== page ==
Skyzoo and Apollo Brown stick to the script too tightly in 'The Easy Truth'
The Easy Truth by Apollo Brown & Skyzoo
The Brooklyn golden age style rhyme-sayer with the Jay-Z flow known as Skyzoo has nowhere to run to and nowhere to hide after closing up some of the options available to him at the onset of creating The Easy Truth with Mello Detroit producer Apollo Brown. Still knowing who they are and that they haven’t ever collaborated on a project before as extensively as here, the coming together of these two men remains a predictable happening. They’re a lot alike hip-hop wise and their artistic track records are very consistent, almost painfully so, so it’s not a stretch to expect The Easy Truth (Sept 30, Mello Music) to sound like the works they’ve made before. Lo and behold, that’s exactly what it does. The Easy Truth is a strong enough hip-hop project, but it doesn’t come out of left field for these two particular artists.
You’ll most likely make it through the first five songs of this fifteen track set with few or no qualms. Although Skyzoo fashions the typical East Coast rapper traits in his typically nostalgic style, materialistic though they may be (“Jordans and a Gold Chain,” “A Couple Dollars”), we do get some sound guest contributions from Patty Crash, Joell Ortiz, Conway and Westside Gunn plus an interesting violin sample by Brown in “A Couple Dollars.” Mostly however, we begin to hear Skyzoo’s branded tales of woe and triumph from the streets in these starting cuts.
“The Vibes” and the Stretch and Bob Show freestyle both pass without making any astonishing impressions, as do “Spoils to the Victor” (sounds a little like a war theme, eh?) and “Visionary Riches” (really? riches? again?), plus “They Parked a Bentley on the Corner” just gives away by its title that it’s going to have some lame form of car-idolization in it. Moving on, the beginning speech by an unnamed man in “The Flyest Essence” about not chasing and keeping demons and whatnot is inconsistent with Skyzoo’s vehicle fetish and romanticism of dealings past.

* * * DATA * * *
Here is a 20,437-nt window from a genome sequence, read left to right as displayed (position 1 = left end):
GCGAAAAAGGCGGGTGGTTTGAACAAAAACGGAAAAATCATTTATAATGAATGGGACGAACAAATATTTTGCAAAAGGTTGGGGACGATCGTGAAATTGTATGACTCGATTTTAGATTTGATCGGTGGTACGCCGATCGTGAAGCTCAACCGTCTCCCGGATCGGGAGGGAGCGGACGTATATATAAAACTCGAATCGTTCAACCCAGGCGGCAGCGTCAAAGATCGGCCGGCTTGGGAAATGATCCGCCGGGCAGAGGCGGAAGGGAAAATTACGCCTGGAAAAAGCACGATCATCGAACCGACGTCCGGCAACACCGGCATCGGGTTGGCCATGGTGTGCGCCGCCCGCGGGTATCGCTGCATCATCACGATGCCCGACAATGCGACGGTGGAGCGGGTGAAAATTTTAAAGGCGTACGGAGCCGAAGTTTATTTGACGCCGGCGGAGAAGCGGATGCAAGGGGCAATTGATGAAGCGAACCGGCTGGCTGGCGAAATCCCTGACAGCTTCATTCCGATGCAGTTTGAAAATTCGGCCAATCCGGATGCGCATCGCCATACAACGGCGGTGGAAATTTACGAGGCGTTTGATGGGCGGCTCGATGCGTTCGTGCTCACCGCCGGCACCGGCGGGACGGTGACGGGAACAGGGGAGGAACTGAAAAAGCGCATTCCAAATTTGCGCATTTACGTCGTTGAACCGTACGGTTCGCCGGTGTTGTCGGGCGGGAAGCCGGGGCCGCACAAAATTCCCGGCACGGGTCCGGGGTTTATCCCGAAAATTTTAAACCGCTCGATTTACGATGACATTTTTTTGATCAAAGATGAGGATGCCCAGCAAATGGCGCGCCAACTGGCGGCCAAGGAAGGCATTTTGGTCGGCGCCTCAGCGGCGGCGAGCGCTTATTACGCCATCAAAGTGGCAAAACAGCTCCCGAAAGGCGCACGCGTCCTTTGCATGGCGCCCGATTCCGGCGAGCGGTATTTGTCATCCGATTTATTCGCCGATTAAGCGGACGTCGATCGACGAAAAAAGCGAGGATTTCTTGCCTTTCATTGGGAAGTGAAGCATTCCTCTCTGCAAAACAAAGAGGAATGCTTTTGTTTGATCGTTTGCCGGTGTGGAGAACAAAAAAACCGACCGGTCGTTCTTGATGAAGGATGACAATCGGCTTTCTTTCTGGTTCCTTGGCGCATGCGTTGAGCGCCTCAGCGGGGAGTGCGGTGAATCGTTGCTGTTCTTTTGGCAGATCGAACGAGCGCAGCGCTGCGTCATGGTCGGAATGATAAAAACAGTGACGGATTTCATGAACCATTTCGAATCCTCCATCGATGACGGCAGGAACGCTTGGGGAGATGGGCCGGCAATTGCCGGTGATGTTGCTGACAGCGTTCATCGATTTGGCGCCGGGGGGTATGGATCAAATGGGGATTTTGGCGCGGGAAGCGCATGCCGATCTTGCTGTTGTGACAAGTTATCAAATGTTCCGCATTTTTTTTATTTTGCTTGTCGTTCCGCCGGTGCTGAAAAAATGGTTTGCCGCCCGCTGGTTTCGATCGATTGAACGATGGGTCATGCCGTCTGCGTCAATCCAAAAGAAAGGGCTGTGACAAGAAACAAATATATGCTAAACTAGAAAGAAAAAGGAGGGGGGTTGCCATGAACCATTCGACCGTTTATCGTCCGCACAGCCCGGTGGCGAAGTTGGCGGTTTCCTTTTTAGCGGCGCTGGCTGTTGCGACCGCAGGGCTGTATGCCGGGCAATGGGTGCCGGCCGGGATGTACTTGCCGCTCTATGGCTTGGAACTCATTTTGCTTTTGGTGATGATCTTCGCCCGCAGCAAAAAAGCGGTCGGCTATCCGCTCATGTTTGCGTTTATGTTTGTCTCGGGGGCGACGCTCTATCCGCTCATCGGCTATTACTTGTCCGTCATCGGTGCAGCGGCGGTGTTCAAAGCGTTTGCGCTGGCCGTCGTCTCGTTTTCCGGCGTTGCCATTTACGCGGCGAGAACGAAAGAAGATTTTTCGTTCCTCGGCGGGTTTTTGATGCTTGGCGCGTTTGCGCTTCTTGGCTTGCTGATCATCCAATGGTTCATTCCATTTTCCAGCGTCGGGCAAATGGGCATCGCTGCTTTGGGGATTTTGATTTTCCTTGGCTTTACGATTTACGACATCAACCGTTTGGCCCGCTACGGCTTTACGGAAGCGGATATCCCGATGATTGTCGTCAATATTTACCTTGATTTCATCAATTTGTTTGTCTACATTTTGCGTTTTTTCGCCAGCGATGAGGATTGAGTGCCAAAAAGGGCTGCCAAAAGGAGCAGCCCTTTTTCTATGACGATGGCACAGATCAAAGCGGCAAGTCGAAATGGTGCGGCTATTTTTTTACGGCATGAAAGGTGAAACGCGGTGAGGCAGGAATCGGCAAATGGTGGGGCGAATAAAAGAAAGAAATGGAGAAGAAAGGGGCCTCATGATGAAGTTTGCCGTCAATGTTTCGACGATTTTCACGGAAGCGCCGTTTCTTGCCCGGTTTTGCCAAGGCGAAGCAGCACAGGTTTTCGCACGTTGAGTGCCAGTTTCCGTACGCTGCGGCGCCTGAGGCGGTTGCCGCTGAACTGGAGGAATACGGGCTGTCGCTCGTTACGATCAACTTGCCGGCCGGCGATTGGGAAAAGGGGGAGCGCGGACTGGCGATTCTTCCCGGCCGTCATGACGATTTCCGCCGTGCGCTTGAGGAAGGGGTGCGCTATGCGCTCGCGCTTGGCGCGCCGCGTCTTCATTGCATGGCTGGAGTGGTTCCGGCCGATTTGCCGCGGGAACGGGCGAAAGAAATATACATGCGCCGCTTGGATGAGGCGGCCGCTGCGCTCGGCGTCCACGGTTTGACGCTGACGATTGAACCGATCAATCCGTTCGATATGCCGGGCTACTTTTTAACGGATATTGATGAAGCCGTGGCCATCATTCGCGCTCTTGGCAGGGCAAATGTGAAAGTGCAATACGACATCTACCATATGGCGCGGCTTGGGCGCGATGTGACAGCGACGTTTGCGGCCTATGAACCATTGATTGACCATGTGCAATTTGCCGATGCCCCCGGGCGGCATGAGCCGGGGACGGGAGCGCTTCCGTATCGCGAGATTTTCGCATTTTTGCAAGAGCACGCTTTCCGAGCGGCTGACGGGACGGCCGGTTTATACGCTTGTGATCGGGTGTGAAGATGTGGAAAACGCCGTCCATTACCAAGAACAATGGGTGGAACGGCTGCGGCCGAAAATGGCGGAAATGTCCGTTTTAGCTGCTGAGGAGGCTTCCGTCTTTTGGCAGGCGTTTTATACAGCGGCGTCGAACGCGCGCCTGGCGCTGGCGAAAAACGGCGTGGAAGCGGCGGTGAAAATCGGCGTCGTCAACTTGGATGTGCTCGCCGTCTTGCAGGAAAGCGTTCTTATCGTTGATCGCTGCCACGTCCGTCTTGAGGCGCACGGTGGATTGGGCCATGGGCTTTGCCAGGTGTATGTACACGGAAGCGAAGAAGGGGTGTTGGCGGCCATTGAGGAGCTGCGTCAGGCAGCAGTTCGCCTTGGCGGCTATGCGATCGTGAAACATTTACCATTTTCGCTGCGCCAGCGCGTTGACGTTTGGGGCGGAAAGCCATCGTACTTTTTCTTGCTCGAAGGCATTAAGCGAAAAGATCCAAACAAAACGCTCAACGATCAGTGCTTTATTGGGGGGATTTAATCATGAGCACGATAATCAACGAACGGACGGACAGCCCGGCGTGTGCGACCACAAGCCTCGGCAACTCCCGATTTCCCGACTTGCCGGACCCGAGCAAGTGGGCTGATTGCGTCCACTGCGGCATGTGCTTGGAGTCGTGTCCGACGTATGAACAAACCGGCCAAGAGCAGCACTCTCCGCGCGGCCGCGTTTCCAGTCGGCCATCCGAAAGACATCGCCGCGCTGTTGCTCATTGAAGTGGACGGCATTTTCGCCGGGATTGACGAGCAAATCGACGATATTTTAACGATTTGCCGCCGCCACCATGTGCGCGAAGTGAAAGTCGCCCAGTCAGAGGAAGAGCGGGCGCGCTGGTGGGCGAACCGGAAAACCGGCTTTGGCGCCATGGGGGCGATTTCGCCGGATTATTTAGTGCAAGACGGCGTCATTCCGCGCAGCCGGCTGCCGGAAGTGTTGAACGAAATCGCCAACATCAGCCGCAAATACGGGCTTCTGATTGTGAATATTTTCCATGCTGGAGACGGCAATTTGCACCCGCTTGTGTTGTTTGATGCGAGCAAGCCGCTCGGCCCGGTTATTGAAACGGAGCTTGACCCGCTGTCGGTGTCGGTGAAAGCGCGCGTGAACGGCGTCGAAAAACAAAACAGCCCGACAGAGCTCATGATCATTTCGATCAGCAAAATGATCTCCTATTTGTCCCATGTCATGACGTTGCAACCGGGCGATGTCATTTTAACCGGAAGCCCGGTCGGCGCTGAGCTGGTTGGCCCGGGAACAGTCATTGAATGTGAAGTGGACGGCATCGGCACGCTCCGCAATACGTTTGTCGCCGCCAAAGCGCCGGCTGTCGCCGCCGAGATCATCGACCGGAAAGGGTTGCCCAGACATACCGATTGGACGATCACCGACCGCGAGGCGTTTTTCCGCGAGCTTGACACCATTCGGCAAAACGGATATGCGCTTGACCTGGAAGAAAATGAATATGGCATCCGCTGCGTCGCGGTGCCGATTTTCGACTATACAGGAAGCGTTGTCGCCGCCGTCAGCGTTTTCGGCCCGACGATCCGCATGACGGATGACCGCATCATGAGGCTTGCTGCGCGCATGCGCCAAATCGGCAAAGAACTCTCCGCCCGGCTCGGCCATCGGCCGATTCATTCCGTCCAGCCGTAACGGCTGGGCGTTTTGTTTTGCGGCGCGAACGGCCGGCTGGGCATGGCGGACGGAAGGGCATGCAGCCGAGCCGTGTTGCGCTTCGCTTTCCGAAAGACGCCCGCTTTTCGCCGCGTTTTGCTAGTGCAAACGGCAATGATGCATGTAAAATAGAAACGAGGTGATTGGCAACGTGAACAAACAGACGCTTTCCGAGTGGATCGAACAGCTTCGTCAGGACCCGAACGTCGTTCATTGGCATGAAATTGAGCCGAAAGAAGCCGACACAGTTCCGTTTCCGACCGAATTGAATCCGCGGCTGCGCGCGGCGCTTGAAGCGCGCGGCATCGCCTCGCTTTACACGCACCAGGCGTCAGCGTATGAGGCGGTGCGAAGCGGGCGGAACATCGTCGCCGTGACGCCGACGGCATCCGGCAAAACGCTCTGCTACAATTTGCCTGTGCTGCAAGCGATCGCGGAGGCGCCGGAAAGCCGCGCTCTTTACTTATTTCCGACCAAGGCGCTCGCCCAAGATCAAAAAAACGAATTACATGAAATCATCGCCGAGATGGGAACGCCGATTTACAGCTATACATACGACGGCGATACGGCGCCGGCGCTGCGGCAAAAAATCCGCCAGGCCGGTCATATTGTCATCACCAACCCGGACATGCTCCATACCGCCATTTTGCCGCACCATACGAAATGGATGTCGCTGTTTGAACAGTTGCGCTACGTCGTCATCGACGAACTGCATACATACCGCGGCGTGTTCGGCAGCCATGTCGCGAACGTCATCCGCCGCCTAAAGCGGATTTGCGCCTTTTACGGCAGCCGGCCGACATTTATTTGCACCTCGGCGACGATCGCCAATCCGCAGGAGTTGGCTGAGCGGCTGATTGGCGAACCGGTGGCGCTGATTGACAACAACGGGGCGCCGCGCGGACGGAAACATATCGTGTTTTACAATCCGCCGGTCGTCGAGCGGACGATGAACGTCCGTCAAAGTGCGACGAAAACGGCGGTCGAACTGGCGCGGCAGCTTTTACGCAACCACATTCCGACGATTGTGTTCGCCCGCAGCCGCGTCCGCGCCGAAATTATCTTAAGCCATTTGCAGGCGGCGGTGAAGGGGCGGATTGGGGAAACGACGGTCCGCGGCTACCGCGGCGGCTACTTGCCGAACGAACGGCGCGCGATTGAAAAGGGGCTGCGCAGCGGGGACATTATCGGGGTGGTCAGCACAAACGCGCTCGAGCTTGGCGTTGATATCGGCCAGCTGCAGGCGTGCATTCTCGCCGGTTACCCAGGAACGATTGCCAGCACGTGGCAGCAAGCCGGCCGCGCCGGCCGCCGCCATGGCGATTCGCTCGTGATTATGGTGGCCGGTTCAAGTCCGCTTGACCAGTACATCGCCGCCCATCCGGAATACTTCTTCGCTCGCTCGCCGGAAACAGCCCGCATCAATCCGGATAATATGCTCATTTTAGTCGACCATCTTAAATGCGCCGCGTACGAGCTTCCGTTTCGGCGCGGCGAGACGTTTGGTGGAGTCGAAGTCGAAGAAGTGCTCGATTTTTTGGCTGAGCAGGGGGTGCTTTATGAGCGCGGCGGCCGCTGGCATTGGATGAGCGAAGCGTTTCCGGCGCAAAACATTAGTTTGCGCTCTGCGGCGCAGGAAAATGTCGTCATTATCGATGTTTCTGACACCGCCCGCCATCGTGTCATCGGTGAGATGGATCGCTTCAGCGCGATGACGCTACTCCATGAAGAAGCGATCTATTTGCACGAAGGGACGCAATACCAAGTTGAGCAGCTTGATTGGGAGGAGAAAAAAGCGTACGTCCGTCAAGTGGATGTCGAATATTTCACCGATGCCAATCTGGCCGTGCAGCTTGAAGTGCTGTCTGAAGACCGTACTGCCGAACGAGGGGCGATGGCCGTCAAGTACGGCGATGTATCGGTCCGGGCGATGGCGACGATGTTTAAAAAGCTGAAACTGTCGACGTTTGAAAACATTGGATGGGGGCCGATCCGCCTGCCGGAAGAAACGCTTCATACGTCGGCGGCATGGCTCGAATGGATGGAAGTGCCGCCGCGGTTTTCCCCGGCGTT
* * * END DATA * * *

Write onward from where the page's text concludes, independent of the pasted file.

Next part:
In “Innocent Ambition,” his presumed coolness for being a self described all-seeing drug game vet (like Jay-Z) arrives late in the evolution of hip-hop at this point, and in general and as per reputation he’s vague, subtle, indirect, even subliminal about the nature of the events and situations he’s supposedly learned from, but no amount of beating around the bush will hide the storied and reformed ghetto-puritan/ex-slanger character he’s putting behind his bars. “Care Packages” is a fairly obvious one – Skyzoo is taking care of some of his jail babies by sending them some special mail, and via filler-esque methodology, “Payout” (again with the money, LOL) and “Nodding Off” make little or no impact besides showcasing Ohio Maybacher Stalley in the former.
The fact that the first thing we hear off the album is a speech from some guy about how most people take the easy way in life is shady and confusing precisely because Apollo Brown and Skyzoo themselves have taken a more or less easy, standard (for them) route in making The Easy Truth, which is by doing just what they’ve been doing for years now. Unfortunately, this LP sounds like all of Skyzoo’s previous albums and the same goes for Apollo as well. God love him for how good he is at what he does, but all his beats sound pretty much the same here. This nonthreatening harmless and risk-less album stops well short of telling it like it is so it should be well embraced by the masters of the marketplace universe. In reality right now, the truth is NOT easy like how the makers of the album have conducted their business here (and how they named the final thing too). If Skyzoo and Apollo Brown really want the truth, they just got it.